On the other hand, premium-sharing employer plans can keep workers aware of healthcare costs, so they are more likely to shop wisely when they need care. There are other features employer health plans can utilize to cover a large portion of worker expenses but require some “skin in the game” via shared premiums.

Zero Percent Coinsurance

Many health plans feature a co-insurance strategy. For certain services (e.g., ER visit or hospital stay), the plan participant pays a percentage of the cost and the plan pays the rest. For example, a common split is 80%/20% (i.e., plan pays 80%; participant pays 20%). Another variation is for employers to offer a 100%/0% split, where insurance company pays the entire claim.

By requiring workers to pay a larger share of premiums, the cost of offering the plan is reduced. But by paying 100% of claims, the plan is on the hook only when medical benefits are used. This strategy is most likely to appeal to self-insured employers, organizations with a relatively healthy workforce, and offered in concert with a comprehensive wellness program and incentives for healthy lifestyles.

Stop-Loss Feature

The stop-loss feature is basically an annual maximum out-of-pocket limit. Once a worker reaches the spend limit, the health plan pays 100 percent of eligible expenses. This strategy is particularly appealing to workers with high healthcare needs, such as older workers, the disabled, and large families with children. Note that the typical stop-loss policy also features an 80%/20% co-insurance split to limit plan obligations.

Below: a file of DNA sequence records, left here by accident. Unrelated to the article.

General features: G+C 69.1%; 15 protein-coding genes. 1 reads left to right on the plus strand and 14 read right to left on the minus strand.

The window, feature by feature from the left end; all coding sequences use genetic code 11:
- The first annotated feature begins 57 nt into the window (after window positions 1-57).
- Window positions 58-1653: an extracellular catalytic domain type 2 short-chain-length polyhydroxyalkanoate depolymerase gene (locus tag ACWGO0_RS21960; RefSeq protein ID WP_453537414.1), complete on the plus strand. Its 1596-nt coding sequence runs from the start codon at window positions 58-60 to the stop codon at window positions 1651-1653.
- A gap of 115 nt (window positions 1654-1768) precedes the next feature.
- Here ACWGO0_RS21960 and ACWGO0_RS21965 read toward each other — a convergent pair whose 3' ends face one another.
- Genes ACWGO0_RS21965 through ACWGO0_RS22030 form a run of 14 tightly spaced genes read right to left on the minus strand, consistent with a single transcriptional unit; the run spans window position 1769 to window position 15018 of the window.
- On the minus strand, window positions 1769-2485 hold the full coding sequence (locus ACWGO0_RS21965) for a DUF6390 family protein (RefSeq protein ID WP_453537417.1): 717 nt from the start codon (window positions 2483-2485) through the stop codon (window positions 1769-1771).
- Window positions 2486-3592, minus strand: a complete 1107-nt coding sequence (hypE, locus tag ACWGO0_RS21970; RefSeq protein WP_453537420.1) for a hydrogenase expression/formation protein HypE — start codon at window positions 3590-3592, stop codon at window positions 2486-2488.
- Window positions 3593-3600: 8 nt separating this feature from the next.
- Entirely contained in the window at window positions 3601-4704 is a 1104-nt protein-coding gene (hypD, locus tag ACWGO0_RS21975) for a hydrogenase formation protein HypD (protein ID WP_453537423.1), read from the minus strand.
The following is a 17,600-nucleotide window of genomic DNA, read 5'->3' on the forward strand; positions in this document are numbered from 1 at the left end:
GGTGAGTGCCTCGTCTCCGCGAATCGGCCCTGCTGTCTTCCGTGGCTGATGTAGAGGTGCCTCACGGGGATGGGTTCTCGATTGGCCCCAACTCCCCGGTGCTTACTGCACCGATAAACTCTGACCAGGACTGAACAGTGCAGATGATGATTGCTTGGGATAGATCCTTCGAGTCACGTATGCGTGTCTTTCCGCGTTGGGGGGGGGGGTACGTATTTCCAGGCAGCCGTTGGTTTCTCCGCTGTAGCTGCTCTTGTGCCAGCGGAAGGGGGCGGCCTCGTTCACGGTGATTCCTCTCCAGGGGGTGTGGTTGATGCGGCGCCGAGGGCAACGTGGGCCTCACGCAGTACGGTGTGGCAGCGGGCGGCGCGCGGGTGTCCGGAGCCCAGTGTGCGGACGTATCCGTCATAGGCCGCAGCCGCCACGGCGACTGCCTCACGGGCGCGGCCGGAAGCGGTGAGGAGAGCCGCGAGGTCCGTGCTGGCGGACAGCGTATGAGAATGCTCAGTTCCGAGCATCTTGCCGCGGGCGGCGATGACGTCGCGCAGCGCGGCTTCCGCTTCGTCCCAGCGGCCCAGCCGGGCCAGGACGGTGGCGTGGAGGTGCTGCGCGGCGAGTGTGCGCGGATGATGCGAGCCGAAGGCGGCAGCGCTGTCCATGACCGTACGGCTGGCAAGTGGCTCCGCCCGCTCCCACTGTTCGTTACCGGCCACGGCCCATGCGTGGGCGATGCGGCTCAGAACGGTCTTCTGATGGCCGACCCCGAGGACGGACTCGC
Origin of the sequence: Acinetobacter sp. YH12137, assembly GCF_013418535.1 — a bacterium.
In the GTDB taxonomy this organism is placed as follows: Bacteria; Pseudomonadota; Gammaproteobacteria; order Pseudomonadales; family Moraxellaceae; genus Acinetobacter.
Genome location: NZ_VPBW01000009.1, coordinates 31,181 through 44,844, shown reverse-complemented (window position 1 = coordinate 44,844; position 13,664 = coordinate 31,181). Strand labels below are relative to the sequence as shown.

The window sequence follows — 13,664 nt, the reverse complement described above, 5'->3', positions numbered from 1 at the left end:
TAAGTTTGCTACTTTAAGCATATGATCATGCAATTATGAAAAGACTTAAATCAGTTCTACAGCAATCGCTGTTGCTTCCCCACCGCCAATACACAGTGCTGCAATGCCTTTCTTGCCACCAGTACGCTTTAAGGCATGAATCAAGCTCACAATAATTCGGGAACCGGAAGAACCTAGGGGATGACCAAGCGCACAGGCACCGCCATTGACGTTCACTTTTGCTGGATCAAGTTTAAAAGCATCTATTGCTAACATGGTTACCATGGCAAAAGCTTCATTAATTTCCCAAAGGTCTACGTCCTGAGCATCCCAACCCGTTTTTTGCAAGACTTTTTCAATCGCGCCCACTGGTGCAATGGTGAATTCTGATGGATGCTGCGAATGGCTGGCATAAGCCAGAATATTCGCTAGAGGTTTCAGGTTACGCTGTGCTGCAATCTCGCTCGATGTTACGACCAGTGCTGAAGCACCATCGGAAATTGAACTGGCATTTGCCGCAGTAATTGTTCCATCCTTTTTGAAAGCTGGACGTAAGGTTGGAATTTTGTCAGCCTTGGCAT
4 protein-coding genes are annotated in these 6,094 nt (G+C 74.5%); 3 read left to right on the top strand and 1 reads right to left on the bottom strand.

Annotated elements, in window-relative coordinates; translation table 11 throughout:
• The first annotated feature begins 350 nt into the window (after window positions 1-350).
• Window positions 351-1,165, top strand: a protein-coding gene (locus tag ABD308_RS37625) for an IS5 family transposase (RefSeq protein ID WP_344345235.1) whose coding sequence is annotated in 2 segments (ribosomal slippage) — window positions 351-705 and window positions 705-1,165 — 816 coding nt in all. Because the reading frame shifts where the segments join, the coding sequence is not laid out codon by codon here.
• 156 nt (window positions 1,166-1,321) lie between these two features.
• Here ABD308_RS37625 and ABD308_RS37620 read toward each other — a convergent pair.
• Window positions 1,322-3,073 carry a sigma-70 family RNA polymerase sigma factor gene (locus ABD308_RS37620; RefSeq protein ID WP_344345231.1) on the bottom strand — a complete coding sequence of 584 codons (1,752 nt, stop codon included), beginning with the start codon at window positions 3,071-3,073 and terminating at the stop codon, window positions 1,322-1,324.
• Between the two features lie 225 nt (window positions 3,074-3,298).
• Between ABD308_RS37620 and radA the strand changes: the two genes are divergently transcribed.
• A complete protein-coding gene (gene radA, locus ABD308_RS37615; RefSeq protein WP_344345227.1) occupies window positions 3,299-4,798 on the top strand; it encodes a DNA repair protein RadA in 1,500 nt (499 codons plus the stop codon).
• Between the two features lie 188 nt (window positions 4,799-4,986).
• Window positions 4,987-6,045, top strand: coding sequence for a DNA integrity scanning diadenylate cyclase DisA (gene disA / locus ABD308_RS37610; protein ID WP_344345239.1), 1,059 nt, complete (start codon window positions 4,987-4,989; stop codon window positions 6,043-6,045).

High-Deductible Plans

One of the most prevalent cost-sharing strategies in recent years is the high-deductible health plan. It enables a plan to charge lower premiums, which appeals to workers, who pay out-of-pocket for non-essential healthcare services until they reach the plan deductible. After that, additional expenses are either paid 100% by the plan, or may be subject to a co-insurance split.

High-deductible plans also may offer the option to open a health savings account (HSA) or flexible spending account (FSA), in which workers or employers may contribute tax-advantaged income earmarked specifically to pay for healthcare expenses. Between low premiums and these types of savings plans, workers can better manage their expenses.

Among Fortune’s 2023 “100 Best Companies to Work For”, only 17 offered 100% health plans. This was up from just 10 the previous year and zero from the year before – so clearly there is a rising trend for this benefit. The question employers should consider is whether they can sustain such a generous strategy, because the fallout for subsequently charging premiums could be contentious among workers.

It is important to stay current with what today’s labor pool is seeking in terms of benefits – which is in itself a constantly moving target. For example, the Employee Benefit Research Institute’s 2022 Workplace Wellness Survey found that nearly 20 percent of workers would rather be paid less in return for more health benefits. But do not put too much stock in that statistic: the same study found that approximately the same number of workers would be happy to give up some health benefits in return for higher wages.